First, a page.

Percutaneous Nephrostomy and Ureteral Stent Placement
The kidneys drain into the ureters, which are long narrow tubes that carry urine to the bladder. Ureters can become obstructed due to conditions such as kidney stones, tumors, infection, or blood clots. When this happens, Interventional Radiologists can use image guidance to place stents or thin flexible tubes into the ureter to restore urine flow.
When it is not possible to insert an ureteral stent, nephrostomy is performed. During this procedure, a tube is placed through the skin on the patient’s back into the kidney. The tube is connected to an external drainage bag, which helps to divert urine flow and to preserve renal function.
Suprapubic Catheter Placement
A suprapubic catheter (SPC) drains urine from your bladder.You may need a catheter because you have urinary incontinence (leakage), urinary retention (not being able to urinate), surgery that made a catheter necessary, or another health problem.
Normally, a catheter is inserted into your bladder through your urethra. A SPC, however, is inserted into your bladder through a small hole in your belly, just above your pubic bone. This allows urine to be drained or diverted outside to an external bag without having a tube in your genital area.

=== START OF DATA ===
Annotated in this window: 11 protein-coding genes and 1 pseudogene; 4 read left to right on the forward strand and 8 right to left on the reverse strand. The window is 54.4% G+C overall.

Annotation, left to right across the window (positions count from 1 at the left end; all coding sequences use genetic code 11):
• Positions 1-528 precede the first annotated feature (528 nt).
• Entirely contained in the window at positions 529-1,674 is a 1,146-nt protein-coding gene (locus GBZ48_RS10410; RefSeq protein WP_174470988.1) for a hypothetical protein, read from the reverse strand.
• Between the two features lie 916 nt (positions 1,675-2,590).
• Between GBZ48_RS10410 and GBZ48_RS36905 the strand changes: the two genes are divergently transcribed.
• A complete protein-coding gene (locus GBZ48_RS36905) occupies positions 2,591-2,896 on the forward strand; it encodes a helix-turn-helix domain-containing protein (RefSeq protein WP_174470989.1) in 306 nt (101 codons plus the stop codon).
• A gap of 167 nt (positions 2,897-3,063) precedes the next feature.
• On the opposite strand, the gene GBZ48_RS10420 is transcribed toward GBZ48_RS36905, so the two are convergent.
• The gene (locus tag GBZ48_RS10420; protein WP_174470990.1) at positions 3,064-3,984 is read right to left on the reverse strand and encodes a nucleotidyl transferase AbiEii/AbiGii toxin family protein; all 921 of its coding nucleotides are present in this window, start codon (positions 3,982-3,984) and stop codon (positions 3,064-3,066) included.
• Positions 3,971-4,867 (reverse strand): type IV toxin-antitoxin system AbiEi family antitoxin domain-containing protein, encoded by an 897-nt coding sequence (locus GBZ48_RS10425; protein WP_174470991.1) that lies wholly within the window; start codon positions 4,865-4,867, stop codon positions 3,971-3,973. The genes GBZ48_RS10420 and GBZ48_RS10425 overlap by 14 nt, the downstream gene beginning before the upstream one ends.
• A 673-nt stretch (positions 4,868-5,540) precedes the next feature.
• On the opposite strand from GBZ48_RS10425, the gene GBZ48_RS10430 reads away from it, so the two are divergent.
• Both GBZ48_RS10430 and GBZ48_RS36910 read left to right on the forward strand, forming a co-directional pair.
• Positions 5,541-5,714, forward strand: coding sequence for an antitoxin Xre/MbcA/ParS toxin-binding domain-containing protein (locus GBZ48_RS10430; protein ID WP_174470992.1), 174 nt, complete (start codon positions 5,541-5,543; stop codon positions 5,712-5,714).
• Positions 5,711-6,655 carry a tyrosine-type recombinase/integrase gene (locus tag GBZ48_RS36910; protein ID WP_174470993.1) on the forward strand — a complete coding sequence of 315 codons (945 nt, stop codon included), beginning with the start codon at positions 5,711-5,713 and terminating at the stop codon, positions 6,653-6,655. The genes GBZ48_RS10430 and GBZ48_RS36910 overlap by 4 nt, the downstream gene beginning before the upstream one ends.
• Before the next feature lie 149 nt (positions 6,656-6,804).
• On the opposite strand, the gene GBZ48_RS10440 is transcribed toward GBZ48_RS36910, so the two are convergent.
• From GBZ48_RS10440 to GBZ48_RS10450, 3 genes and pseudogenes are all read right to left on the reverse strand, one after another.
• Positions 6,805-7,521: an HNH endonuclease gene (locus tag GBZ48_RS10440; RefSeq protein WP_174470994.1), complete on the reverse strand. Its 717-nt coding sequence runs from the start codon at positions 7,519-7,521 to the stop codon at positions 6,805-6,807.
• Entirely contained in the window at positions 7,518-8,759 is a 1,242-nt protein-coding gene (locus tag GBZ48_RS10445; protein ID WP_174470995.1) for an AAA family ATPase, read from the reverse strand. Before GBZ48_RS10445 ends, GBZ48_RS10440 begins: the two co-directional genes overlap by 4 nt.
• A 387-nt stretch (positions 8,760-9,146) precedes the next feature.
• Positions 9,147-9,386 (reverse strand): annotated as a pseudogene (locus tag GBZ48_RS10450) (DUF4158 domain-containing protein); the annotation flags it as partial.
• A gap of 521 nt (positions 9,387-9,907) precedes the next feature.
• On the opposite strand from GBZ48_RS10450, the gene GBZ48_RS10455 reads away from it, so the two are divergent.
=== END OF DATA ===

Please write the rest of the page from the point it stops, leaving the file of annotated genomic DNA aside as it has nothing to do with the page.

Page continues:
Your physician will instruct you on how to care for your catheter and how to ensure that it is working properly.
G and GJ Feeding Tube Insertion
Gastrostomy (G) or gastrojejunostomy (GJ) feeding tube insertion is the placement of a feeding tube to help with malnutrition or difficulty swallowing which can happen with cancer or strokes.
Gastrostomy tube is a feeding tube placed through the skin of the abdomen into the stomach. Gastrojejunostomy tube, on the other hand, is placed through the abdominal wall into the stomach and then through the duodenum into the jejunum.